In a Refinery that produces H2S the gas can be burned in a furnace to generate SO2 gas which in turn can be converted into weak Sulphuric Acid (spent acid regeneration).
The gas needs to be cleaned, to remove more than 200 mg/Nm3 of insoluble solids which would otherwise block the V2O5 catalyst. The gas is hot (e.g. 400 – 500 °C) and to avoid cooling it down, traditionally that filtration was done using an Electrostatic Precipitator, but that has been an expensive and not always effective solution.
V2O5 catalyst blockage / high pressure loss
Begg Cousland Envirotec has a partnership with Caldo Engineering (UK), for their Hot Gas Ceramic Filter system in this application. Caldo is a leading UK supplier of hot gas filtration equipment with over 50 successful installations and more than 10 years experience. Caldo Hot Gas Filters handle gases at temperatures up to 800 °C and in the presence of corrosive gases. Efficiency is very good achieving <10 mg/Nm3 exit. This system is very economical in comparison to ESPs and is proven in this duty.
The ceramic filter element is vacuum formed from alumino-silicate ceramic fibres as a 1000 mm long tube, flanged at one end and closed at the other. Its composition is stable under extreme conditions of temperature and/or chemical corrosion. The element can withstand a temperature of 900 °C, but if the housing is fabricated in mild steel the filter operating temperature is limited to 450 °C. Stainless steel construction allows higher temperatures. The elements can resist all chemical attack with the exception of HF.
The elements hang vertically in the filter vessel from the header plate, which separates the clean and dirty compartments. In use the hot gas is sucked through the filter medium from outside to inside, depositing the particles on the outer surface of the medium. At controllable intervals a sharp pulse of air is blown back down the inside of the filter element causing a momentary reversal of flow. This reversal causes the accumulated solids to be detached from the outer surface of the filter elements. The solids fall into the hopper section of the vessel from where they may be discharged.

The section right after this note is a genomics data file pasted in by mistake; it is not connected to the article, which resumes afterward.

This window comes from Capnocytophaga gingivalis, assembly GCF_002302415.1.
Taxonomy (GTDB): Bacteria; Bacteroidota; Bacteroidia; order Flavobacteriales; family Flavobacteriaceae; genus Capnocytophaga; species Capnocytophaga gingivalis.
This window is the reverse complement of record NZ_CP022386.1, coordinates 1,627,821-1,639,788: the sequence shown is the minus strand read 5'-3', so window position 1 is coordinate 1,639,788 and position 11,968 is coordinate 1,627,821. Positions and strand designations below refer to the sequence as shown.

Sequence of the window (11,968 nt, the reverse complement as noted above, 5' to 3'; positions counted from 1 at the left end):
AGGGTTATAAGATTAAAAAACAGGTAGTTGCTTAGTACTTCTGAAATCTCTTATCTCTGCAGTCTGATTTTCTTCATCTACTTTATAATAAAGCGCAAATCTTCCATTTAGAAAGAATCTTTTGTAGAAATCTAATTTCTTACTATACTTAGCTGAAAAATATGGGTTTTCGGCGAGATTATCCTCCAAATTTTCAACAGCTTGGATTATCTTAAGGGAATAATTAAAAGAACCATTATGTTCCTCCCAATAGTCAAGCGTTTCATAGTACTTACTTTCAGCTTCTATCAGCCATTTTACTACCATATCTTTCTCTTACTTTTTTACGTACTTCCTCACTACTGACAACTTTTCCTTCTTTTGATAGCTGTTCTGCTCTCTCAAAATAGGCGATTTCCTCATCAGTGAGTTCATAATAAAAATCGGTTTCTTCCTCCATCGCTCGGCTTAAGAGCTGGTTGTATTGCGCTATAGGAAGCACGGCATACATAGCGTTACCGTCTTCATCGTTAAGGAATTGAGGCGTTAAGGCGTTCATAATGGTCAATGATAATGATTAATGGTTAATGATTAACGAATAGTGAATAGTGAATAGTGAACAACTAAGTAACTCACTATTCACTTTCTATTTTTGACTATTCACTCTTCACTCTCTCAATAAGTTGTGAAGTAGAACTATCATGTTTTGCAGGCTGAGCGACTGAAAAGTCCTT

The capacity of the filter is determined by the number of filter elements contained in the filter vessel. Caldo has proven standard designs for 16-, 36-,64-, 144- and 256-element filters. If the 256-element design is not large enough, 2 or more vessels may be installed in parallel.
Filtration can remove only solid pollutants – unwanted materials present as gases or vapours will pass right through even the most efficient filter. If, however, the unwanted material can be reacted with a solid then it can be removed along with the solid. This technique is known as dry scrubbing and the solid material is called the sorbent.
Reactions between gases or vapours and sorbents are often quite slow. Generally there is not much sorbent compared with the total amount of waste gas and a long residence time is needed to ensure that the molecules of pollutant actually come into contact with the sorbent particles. Using a filter forces the gas through a fixed bed of the sorbent particles which gives excellent contact.
Acid gases are a common gas phase pollutant and these can be very effectively removed by the addition of lime or sodium bicarbonate to the gas upstream of the ceramic filter. Both lime and sodium bicarbonate react well with HCl, HF and H2SO4 and may even remove a proportion of any NOx that is present.